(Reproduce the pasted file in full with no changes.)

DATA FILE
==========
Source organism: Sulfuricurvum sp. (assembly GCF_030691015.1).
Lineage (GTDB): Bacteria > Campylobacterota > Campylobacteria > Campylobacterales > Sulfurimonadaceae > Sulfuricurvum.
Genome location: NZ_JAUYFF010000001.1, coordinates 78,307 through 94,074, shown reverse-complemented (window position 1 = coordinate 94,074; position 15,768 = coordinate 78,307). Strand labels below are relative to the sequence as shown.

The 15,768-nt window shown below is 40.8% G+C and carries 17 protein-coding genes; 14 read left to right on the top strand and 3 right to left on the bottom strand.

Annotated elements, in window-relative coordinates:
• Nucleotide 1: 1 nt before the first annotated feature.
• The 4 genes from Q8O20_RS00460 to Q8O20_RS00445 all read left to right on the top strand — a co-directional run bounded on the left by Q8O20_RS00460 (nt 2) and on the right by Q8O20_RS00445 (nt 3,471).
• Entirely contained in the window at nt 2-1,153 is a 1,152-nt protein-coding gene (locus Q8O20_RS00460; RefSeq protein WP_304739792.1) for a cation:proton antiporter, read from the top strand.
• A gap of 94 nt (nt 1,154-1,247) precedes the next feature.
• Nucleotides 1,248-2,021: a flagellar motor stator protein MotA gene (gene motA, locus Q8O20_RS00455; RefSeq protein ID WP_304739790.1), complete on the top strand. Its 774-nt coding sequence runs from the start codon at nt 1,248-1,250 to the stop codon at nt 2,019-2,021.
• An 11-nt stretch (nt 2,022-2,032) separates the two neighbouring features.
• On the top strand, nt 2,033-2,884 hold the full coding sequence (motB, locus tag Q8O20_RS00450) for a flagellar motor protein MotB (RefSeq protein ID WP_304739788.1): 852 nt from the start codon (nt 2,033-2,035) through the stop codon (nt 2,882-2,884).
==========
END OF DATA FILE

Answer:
Source organism: Sulfuricurvum sp. (assembly GCF_030691015.1).
Lineage (GTDB): Bacteria > Campylobacterota > Campylobacteria > Campylobacterales > Sulfurimonadaceae > Sulfuricurvum.
Genome location: NZ_JAUYFF010000001.1, coordinates 78,307 through 94,074, shown reverse-complemented (window position 1 = coordinate 94,074; position 15,768 = coordinate 78,307). Strand labels below are relative to the sequence as shown.

The 15,768-nt window shown below is 40.8% G+C and carries 17 protein-coding genes; 14 read left to right on the top strand and 3 right to left on the bottom strand.

Annotated elements, in window-relative coordinates:
• Nucleotide 1: 1 nt before the first annotated feature.
• The 4 genes from Q8O20_RS00460 to Q8O20_RS00445 all read left to right on the top strand — a co-directional run bounded on the left by Q8O20_RS00460 (nt 2) and on the right by Q8O20_RS00445 (nt 3,471).
• Entirely contained in the window at nt 2-1,153 is a 1,152-nt protein-coding gene (locus Q8O20_RS00460; RefSeq protein WP_304739792.1) for a cation:proton antiporter, read from the top strand.
• A gap of 94 nt (nt 1,154-1,247) precedes the next feature.
• Nucleotides 1,248-2,021: a flagellar motor stator protein MotA gene (gene motA, locus Q8O20_RS00455; RefSeq protein ID WP_304739790.1), complete on the top strand. Its 774-nt coding sequence runs from the start codon at nt 1,248-1,250 to the stop codon at nt 2,019-2,021.
• An 11-nt stretch (nt 2,022-2,032) separates the two neighbouring features.
• On the top strand, nt 2,033-2,884 hold the full coding sequence (motB, locus tag Q8O20_RS00450) for a flagellar motor protein MotB (RefSeq protein ID WP_304739788.1): 852 nt from the start codon (nt 2,033-2,035) through the stop codon (nt 2,882-2,884).